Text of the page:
2021 Major Educator Award winner: Oxford Simulation Teaching and Research (OxSTaR)
Members of the OxSTaR team were awarded a Major Educator Award in light of their outstanding contribution to the development of education alongside their leadership and innovation in education at both the divisional and University level.
Since its inception in 2008, OxSTaR has worked with novel learning technologies to design innovative education methods and has expanded to provide undergraduate training throughout the Medical Sciences Division. OxSTaR’s broader remit includes mentorship and training for researchers who are developing as educators and University staff. During the pandemic, they capitalised on their experience using technology enhanced learning to develop and share educational materials focusing on the safe use of personal protective equipment and the care of COVID-19 patients.
The Director of OxSTaR, Helen Higham, recently talked about the programme’s success and key elements that allow this multi-professional team to receive such excellent feedback from students and consistently win regional and national accolades for their contributions to healthcare.
WHAT HAS CONTRIBUTED MOST TO THE OxSTaR TEAM’S SUCCESS DURING THE PANDEMIC?
During the pandemic, OxSTaR’s extensive experience with learning technologies enabled a rapid transition to electronic platforms, allowing students and healthcare professionals speedy access to resources and information at their convenience. OxSTaR’s success is due to no single individual, but rather their excellent team of clinicians, researchers, and learning technologists that stepped up to the plate and excelled during this time of crisis. Helen commented that a large number of clinicians and researchers volunteered to help create the COVID-19-focused online learning modules and a core team of non-clinicians made sure these resources were ready to support the students and clinicians on the front line.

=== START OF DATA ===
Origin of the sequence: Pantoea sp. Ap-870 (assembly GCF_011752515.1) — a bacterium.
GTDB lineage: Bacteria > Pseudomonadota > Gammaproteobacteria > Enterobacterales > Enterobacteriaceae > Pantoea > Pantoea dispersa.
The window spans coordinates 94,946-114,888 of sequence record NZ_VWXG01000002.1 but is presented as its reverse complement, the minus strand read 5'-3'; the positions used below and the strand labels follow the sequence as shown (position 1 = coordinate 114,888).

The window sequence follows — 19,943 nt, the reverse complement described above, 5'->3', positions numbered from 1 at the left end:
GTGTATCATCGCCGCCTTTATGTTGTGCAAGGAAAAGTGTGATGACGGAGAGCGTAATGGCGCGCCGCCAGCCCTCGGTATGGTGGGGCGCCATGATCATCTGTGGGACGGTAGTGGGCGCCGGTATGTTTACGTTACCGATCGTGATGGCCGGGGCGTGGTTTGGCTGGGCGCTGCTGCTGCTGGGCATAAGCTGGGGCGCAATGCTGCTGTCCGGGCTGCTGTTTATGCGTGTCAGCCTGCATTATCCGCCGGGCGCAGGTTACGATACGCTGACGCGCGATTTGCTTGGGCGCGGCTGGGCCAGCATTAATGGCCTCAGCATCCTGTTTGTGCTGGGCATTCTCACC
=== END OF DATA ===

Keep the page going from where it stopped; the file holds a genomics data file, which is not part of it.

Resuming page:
WHAT SETS OxSTaR APART?
OxSTaR employs immersive simulation training and novel technologies to enrich their users’ learning experience. Helen highlights that their holistic approach to designing and employing novel learning technologies in healthcare professions, both locally and nationally, sets them apart. In general, the team is proud of their ability to carefully select technological tools that complement their teaching methods. Helen mentions the team does not use technologies because they are “interesting or funky,” but rather carefully selects resources that will serve as an adjunct for additional learning methods. If forced to choose a single initiative the team is most proud of, it would be the work they performed during the pandemic – rapidly pivoting education to an entirely online presence and supporting healthcare providers on any electronic device.
TO THE FUTURE
This well-deserved recognition has been an immense morale booster for the OxSTaR team. “This has meant the world to us,” says Helen. Such positive feedback has given them the boost to “push on with the development of the educational programmes and the research that sits alongside it.” The recognition has resulted in an increase in the number of DPhil applicants wishing to work with the team. The OxSTaR team’s ultimate aim is to “save patients lives through better education for healthcare students and professionals.” Through educating students and staff from an enormous variety of backgrounds and making them feel safer and more confident in their work, the OxSTaR programme will continue to make strides in healthcare education for years to come.